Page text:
As shown in the drawings, a pair of cylindrical drums 52 and 54 are carried by axles 56 and 58, respectively, the respective axles in turn being journalled at opposite ends in bearing blocks 60 and 62 positioned in deck wells 64 in each of the hulls 10 and 12 near the inboard walls 16 thereof. As shown in FIGS. 1 and 4, the cylindrical drums 52 and 54 span fully the space between the inboard walls 16 of the hulls and are of such a diameter that the lower peripheral edge of each drum is elevated substantially above the bottom 20 of the hulls 10 and 12. However, the bearing blocks 60, on which the drum 52 is rotatably supported, are adjustably positioned for fore and aft movement by adjustment of feed screws 66 (FIG. 2). In light of this organization of the bearing blocks 60, it will be appreciated that the gap between the periphery of the drums 52 and 54 may be varied from a position of contact with each other to a spacing of several inches.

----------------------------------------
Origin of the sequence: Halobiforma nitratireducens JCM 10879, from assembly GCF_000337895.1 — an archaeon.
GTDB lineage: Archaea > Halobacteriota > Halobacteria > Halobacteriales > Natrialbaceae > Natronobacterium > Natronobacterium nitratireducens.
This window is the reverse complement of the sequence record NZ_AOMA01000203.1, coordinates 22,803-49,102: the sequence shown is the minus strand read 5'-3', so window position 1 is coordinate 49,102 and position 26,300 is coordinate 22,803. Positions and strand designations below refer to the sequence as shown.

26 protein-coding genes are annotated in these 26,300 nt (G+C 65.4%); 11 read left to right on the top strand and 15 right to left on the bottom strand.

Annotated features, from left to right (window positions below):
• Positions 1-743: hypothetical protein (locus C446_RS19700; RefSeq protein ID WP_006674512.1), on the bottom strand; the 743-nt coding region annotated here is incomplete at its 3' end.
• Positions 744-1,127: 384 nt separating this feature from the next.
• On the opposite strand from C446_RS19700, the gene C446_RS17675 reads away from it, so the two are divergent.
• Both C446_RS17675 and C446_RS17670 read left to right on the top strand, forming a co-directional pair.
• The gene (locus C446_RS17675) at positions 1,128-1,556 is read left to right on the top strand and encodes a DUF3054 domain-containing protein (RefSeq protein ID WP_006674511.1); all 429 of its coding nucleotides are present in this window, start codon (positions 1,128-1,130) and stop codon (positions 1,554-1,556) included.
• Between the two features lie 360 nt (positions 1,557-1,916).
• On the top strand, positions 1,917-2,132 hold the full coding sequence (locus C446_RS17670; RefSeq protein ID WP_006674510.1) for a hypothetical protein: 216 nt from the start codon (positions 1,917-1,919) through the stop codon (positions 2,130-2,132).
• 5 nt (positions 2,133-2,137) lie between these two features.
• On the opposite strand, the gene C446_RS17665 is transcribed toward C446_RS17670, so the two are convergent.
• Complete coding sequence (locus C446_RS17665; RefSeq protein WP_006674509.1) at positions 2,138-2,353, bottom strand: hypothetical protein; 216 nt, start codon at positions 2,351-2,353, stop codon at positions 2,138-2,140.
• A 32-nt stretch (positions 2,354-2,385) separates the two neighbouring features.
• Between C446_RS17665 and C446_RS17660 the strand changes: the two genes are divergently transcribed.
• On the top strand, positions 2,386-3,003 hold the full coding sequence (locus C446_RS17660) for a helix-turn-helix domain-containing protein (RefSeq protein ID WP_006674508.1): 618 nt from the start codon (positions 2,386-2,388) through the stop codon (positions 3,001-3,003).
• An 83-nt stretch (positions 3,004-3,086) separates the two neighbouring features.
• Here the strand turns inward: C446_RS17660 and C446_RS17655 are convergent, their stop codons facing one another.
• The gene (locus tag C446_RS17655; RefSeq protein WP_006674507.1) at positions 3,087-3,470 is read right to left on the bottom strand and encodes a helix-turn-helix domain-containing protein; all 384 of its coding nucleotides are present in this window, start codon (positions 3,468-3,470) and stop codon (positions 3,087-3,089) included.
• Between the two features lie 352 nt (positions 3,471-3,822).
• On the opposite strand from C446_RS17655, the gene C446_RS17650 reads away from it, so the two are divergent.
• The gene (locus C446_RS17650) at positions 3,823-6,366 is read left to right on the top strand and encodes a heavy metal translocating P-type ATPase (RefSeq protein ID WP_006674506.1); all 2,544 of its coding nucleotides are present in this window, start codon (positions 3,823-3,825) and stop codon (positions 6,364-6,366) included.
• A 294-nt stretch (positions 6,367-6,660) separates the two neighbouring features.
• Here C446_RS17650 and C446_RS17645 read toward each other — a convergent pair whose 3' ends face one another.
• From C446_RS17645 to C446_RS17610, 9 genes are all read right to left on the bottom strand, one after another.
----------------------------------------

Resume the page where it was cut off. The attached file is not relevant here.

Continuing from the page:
Each of the drums 52 and 54 is adapted to the rotated independently of each other in the disclosed embodiment by internal combustion engines 68 and 70, respectively. Although the drive transmission by which the output of each of the internal combustion engines is only generally illustrated in the drawings, it is preferred that the transmission include a hydraulic pump 72 coupled directly to the output shaft of each of the internal combustion engines for supplying hydraulic fluid under pressure to a hydraulic motor 74 coupled by a spline connection (not shown) directly to the axles 60 and 62 of the respective drums. The transmission of motive force from the pump 72 to the motor 74 for each drum 52 and 54 is regulated by appropriate hydraulic control units 76 and 78. The control units are preferably positioned for access from a command bridge 80 extending between the hulls 10 and 12 and elevated above the drums 52 and 54. Although complete detail of the drive system for the drums 52 and 54 is not shown in the drawings, it will be appreciated by those skilled in the art that the speed and direction of rotation of the drum 52 may be controlled by manipulation of the control unit 76 whereas rotational direction and speed of the drum 54 may be controlled by manipulation of the control unit 78. Also, adjustable fore and aft movement of the drum 52 and its drive motor 74 may be accommodated very easily in the disclosed system by flexible hydraulic fluid conduits extending between the pump 72 and the motor 74.